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Protecting Critical Resources with Target Value Ratings (TVRs)

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To counteract the potential of attacks against our network, whether they be reconnaissance attacks, access attacks, or denial of service (DOS) attacks, many companies have imple-mented an intrusion prevention system (IPS) to mitigate the risk of such attacks. This article dives into customizing Target Value Ratings (TVRs) to provide a better fortress of security for your critical resources in just minutes.
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One of the challenges of having a network that’s open or available to the public is that it’s available to the public. With any type of open or permitted access, there lies the potential for malicious traffic to enter our networks and to disrupt critical network services. To counteract the potential of attacks against our network, whether they be reconnaissance attacks, access attacks, or denial of service (DOS) attacks, many companies have implemented an intrusion prevention system (IPS) to mitigate the risk of such attacks. This article dives into customizing Target Value Ratings (TVRs), which provide a better fortress of security for your critical resources in just minutes.

Can we protect the network?

Simply purchasing an intrusion prevention system (IPS) and getting it installed in our network, using the defaults, is probably not enough to sufficiently protect our network. Many hours of tuning are required to optimize the response and countermeasures that are implemented by the intrusion prevention system. On the positive side, there are significant changes that we can make to immediately begin additional protection for our critical resources. One of these very effective and very quick changes that we can implement to increase or protection of our server farms and other critical resources is to modify something called the Target Value Ratings (TVR). Let’s take a look at what that is and why we care.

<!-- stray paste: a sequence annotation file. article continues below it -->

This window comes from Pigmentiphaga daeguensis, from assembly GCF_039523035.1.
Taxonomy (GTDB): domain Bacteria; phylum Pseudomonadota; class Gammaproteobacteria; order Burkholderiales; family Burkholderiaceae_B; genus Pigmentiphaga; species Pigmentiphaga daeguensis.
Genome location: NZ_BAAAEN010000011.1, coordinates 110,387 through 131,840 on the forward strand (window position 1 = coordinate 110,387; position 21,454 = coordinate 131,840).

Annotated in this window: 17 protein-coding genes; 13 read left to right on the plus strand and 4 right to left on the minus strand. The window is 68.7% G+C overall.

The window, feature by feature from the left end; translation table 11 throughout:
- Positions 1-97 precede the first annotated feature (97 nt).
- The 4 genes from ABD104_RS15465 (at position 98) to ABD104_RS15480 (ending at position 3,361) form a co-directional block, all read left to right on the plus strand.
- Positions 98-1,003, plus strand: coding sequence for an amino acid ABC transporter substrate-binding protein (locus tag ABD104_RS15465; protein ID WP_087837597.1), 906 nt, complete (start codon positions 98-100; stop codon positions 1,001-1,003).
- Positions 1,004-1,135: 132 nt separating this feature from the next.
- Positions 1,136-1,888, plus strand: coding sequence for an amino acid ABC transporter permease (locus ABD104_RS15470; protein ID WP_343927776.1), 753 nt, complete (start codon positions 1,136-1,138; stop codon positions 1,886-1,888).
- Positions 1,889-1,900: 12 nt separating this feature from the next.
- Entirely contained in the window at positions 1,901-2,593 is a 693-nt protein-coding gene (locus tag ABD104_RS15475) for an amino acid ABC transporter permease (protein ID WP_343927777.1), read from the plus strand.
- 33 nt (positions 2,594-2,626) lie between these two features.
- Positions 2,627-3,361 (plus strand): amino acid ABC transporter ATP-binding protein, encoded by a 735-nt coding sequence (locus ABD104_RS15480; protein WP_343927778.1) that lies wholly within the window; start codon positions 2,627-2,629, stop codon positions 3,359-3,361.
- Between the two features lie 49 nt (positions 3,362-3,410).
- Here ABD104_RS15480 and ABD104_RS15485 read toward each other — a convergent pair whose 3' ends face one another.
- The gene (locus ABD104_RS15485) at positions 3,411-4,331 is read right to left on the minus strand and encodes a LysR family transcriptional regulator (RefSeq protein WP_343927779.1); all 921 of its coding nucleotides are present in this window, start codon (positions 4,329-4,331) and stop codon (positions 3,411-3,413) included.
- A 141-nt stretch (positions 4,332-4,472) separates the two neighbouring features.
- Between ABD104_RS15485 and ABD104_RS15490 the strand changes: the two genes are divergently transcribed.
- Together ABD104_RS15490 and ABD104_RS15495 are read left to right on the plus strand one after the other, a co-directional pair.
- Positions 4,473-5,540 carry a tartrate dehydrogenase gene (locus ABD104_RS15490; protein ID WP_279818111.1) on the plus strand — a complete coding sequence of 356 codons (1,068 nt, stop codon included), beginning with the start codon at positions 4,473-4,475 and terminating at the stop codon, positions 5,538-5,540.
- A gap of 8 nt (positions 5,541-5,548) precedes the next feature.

Which is more important to you, a printer or a Server?

To better understand the logic behind TVRs, let’s take a network printer that is used by the receptionist, and a network server that is used for e-commerce by thousands of customers, and see how we feel about the same exact traffic being sent to either device.

Normal transactions by an authorized user to either device isn’t a problem, and our heart rate doesn’t increase. On the other hand, if there is a port scan searching for a few specific well-known ports, this activity isn’t too alarming if it is done against the network printer, but we certainly are going to raise an eyebrow and be concerned about that same reconnaissance attack looking for open ports on a critical e-commerce server.

So what do we do?

Our first thought to correct the problem of malicious traffic reaching our important servers may be to modify the individual signature that’s looking for a port scan, and specify an aggressive counter-measure to be taken when that signature is matched by the IPS. An example of an aggressive response would be denying the packet in line. Now here is the rub: if we modify the signature to respond aggressively, then that signature will respond aggressively regardless of the target, which could be the printer or the critical server. An additional problem is that there are literally thousands of signatures to deal with, and manually going into change each and every one of those signatures to respond with aggressive actions such as denying packets is not only tedious, it’s also a double-edged sword, because now we’re applying aggressive actions to thousands of signatures regardless of whether the attack was launched at a printer and was harmless, or at a critical server. But there is a solution; read on.

Training the IPS to care more about attacks to the server

The magic solution is the combination of Target Value Ratings and Event Action Overrides. This solution can instantly provide the aggressive protection for our servers and at the same time not be overly aggressive for questionable traffic that doesn’t pose a significant risk when directed towards a printer. Let’s take a look at each one of these.